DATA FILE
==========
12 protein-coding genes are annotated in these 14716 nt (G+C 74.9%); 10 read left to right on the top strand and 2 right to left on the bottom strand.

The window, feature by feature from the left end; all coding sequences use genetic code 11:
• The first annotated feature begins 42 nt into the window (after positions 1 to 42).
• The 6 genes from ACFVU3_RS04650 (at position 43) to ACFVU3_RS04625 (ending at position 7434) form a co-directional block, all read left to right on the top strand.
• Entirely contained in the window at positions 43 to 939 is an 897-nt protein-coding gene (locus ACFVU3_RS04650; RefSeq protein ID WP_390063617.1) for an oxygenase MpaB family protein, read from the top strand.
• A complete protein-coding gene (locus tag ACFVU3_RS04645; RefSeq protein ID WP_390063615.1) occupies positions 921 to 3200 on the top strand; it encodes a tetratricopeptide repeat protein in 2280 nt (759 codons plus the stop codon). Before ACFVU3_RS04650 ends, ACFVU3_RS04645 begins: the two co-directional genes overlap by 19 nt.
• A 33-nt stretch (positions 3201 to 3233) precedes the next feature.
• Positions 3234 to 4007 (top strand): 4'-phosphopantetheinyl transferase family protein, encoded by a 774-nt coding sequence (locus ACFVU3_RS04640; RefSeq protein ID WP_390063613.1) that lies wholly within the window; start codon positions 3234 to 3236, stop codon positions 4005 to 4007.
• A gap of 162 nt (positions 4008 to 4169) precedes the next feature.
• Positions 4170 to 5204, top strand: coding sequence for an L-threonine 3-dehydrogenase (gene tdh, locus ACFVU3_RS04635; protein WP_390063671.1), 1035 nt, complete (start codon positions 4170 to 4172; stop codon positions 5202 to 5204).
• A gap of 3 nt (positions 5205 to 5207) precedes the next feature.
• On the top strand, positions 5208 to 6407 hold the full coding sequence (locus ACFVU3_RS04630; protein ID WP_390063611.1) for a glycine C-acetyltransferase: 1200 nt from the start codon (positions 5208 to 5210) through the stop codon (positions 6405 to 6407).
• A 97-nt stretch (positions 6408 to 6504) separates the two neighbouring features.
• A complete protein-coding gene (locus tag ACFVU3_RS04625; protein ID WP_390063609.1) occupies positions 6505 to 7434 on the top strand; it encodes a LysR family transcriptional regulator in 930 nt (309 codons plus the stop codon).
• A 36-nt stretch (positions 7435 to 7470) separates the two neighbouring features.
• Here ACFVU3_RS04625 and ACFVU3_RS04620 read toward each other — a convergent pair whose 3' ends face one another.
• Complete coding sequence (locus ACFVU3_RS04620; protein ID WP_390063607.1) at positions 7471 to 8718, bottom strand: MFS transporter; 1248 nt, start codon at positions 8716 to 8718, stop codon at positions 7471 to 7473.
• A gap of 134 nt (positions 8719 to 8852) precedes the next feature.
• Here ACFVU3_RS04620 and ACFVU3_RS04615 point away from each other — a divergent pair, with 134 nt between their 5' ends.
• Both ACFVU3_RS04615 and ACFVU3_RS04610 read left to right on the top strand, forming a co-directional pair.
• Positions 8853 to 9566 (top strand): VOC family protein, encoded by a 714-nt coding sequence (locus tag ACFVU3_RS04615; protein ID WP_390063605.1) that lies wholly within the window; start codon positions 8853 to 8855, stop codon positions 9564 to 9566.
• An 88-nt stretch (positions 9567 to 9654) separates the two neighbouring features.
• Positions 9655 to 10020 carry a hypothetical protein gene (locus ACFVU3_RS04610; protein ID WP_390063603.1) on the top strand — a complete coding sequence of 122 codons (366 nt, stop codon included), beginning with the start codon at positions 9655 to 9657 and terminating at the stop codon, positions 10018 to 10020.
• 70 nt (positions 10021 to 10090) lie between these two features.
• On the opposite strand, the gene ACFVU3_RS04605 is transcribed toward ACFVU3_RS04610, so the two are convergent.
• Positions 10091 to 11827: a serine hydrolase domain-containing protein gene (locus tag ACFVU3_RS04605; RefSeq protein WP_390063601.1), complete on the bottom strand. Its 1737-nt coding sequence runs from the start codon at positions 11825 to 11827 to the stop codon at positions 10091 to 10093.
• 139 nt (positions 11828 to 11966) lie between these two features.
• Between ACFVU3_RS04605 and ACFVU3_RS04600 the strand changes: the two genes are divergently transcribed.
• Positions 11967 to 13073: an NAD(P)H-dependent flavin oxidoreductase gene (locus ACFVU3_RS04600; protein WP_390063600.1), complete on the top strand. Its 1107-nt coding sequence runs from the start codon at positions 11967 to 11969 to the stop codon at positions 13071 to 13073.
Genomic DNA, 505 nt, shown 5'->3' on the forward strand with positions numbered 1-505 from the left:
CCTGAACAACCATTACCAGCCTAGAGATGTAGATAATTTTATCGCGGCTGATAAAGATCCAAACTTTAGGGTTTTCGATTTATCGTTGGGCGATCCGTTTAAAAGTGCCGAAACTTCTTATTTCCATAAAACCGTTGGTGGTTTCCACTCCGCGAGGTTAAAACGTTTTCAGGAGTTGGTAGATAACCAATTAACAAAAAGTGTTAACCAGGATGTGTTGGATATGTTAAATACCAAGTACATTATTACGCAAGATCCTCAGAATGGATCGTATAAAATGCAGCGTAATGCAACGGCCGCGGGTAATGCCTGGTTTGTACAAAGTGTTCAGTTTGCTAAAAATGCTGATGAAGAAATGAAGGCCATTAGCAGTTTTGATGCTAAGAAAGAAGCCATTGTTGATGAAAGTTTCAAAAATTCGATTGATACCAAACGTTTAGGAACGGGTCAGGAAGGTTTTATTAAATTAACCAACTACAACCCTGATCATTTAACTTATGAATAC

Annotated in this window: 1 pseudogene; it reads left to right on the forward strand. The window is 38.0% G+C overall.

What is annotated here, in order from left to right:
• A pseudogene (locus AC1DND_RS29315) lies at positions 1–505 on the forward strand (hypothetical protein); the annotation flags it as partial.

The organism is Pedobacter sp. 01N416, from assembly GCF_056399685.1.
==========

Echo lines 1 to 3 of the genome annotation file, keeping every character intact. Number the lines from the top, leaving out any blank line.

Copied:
12 protein-coding genes are annotated in these 14716 nt (G+C 74.9%); 10 read left to right on the top strand and 2 right to left on the bottom strand.

The window, feature by feature from the left end; all coding sequences use genetic code 11:
• The first annotated feature begins 42 nt into the window (after positions 1 to 42).